Rwanda has passed a law repealing over 1,000 colonial-era laws from its statutes.
This comes after Rwanda’s Constitutional and Legal Affairs State Minister, Evode Uwizeyimana advocated for the scrapping of the colonial laws.
Germany ruled Rwanda from 1900 to 1916. It was later occupied by Belgian forces until gaining independence in July 1962.
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After three months of discussions and review of the laws by the Standing Committee on Political Affairs and Gender of the Rwandan Parliament, a law was passed to do away with the colonial laws.
For Uwizeyimana, it is embarrassingly shameful for laws enacted by colonial masters to still be valid in the Rwandan legal system.
“Today, a stubborn lawyer would easily invoke a colonial law that we are yet to abolish and there wouldn’t be ways to challenge them because these laws were never officially repealed,” he said earlier this year when he asked the Members of Parliament to adopt his proposal to scrap the colonial-era laws.
“It is hard for us to explain how we still have colonial laws when we currently have a functional parliament.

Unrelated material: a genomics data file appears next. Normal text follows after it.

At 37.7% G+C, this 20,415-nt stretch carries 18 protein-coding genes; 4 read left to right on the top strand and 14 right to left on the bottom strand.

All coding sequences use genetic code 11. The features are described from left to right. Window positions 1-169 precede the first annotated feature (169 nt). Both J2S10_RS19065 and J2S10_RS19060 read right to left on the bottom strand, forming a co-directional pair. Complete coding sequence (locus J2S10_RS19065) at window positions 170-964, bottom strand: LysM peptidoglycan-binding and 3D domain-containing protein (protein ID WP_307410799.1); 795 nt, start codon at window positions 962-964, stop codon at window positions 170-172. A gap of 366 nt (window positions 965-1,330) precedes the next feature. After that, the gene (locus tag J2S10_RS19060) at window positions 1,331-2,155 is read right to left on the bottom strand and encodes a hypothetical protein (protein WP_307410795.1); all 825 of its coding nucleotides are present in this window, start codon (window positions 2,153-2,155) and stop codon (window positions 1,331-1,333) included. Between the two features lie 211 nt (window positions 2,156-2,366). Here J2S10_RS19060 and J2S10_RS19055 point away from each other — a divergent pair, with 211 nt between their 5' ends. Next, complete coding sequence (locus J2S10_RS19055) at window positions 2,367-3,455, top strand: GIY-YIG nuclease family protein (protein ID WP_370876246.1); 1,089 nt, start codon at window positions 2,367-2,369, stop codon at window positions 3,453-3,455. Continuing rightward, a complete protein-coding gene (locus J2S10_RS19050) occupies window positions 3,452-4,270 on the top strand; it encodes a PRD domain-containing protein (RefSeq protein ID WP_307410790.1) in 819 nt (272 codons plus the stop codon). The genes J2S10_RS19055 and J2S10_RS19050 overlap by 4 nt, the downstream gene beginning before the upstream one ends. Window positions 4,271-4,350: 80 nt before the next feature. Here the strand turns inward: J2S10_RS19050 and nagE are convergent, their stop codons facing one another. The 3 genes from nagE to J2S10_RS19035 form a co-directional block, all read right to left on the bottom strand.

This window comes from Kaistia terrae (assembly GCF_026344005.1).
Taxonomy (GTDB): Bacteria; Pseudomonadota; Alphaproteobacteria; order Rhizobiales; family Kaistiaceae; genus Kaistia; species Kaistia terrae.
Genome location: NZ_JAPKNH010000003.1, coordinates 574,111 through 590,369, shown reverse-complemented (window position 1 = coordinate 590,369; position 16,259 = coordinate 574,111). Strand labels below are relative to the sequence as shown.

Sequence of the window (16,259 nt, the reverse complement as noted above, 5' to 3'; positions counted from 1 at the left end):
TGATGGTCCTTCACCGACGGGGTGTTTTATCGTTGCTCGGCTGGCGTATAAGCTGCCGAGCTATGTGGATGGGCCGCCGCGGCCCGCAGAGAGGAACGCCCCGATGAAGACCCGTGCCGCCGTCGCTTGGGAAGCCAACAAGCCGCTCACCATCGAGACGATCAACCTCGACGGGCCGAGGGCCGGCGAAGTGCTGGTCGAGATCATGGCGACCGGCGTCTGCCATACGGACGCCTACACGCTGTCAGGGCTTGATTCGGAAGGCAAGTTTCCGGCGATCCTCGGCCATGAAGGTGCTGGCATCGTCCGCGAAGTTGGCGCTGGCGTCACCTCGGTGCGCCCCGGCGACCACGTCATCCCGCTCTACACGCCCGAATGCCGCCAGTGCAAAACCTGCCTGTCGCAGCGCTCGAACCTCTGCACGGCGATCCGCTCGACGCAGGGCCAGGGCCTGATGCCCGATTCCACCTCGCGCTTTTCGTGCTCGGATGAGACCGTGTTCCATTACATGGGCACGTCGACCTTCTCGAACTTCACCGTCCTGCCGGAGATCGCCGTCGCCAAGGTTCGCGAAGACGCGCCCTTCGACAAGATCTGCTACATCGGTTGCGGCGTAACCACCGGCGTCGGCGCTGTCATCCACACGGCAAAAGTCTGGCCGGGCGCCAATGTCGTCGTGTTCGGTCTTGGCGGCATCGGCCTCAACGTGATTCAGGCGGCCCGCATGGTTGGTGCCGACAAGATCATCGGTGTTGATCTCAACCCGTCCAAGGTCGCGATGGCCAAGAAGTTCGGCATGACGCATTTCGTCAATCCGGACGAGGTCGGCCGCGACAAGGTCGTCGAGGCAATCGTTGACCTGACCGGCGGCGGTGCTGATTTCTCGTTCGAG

“Right now, we are fighting for our economic independence and there is no way we can’t fight for our legal independence as well,” he added.
The scrapped laws
According to a local newspaper, The New Times, Parliament passed the law repealing the colonial era legislations last week.
This means all the legal instruments that were enacted “before the date of independence” – starting with the year 1885 and ending on July 1, 1962, when Rwanda gained independence will be scrapped.
For example, the Decree of July 22, 1930, that prohibited transfer on credit or for free of all alcoholic beverages will be scrapped.
Also, the law which made it possible for Catholic Church missionaries to acquire so much land for the Church will be abolished.
The massive land grab by the Church was made possible by the January 24, 1943 decree on free assignments and concessions to scientific and religious associations and public utility establishments by the Belgian government.
Article One of the decree stated that “under the terms of this order and subject to approval by Royal Order, the Governor-General may assign or freely grant to scientific, philanthropic or religious associations and the institutions in charge of public-interest recognized by the law, up to 10 hectares of urban land and 200 hectares of rural land”.
Speaking to The New Times, Minister of Justice, Johnston Busingye noted scrapping those laws mean Rwandans could now be fully governed by laws they made themselves.
“Colonial laws were made for the colonial metropole, not for colonies. They were brought to the colonies to be the legal framework to service the colonial state. This step finally means that we are and will be governed by laws made by us for us,” he said.